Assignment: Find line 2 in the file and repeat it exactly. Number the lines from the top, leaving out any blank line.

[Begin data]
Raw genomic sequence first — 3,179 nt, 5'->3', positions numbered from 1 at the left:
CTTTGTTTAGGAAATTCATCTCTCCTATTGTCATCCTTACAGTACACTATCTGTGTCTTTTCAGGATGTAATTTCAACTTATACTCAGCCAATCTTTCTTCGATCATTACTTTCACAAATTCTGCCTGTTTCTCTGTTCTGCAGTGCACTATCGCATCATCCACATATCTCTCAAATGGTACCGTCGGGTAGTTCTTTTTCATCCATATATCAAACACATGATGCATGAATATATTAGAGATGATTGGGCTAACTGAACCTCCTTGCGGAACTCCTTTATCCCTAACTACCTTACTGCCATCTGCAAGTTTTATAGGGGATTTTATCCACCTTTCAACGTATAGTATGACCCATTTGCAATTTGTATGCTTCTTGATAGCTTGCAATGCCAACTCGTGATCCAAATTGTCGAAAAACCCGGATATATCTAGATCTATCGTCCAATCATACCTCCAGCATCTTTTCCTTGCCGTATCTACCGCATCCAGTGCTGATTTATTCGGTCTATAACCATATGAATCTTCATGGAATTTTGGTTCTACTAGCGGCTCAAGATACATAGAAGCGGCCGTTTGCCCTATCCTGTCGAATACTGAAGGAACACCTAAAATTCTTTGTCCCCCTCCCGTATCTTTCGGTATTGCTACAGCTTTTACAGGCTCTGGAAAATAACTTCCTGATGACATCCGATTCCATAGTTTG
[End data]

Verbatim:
CTTTGTTTAGGAAATTCATCTCTCCTATTGTCATCCTTACAGTACACTATCTGTGTCTTTTCAGGATGTAATTTCAACTTATACTCAGCCAATCTTTCTTCGATCATTACTTTCACAAATTCTGCCTGTTTCTCTGTTCTGCAGTGCACTATCGCATCATCCACATATCTCTCAAATGGTACCGTCGGGTAGTTCTTTTTCATCCATATATCAAACACATGATGCATGAATATATTAGAGATGATTGGGCTAACTGAACCTCCTTGCGGAACTCCTTTATCCCTAACTACCTTACTGCCATCTGCAAGTTTTATAGGGGATTTTATCCACCTTTCAACGTATAGTATGACCCATTTGCAATTTGTATGCTTCTTGATAGCTTGCAATGCCAACTCGTGATCCAAATTGTCGAAAAACCCGGATATATCTAGATCTATCGTCCAATCATACCTCCAGCATCTTTTCCTTGCCGTATCTACCGCATCCAGTGCTGATTTATTCGGTCTATAACCATATGAATCTTCATGGAATTTTGGTTCTACTAGCGGCTCAAGATACATAGAAGCGGCCGTTTGCCCTATCCTGTCGAATACTGAAGGAACACCTAAAATTCTTTGTCCCCCTCCCGTATCTTTCGGTATTGCTACAGCTTTTACAGGCTCTGGAAAATAACTTCCTGATGACATCCGATTCCATAGTTTG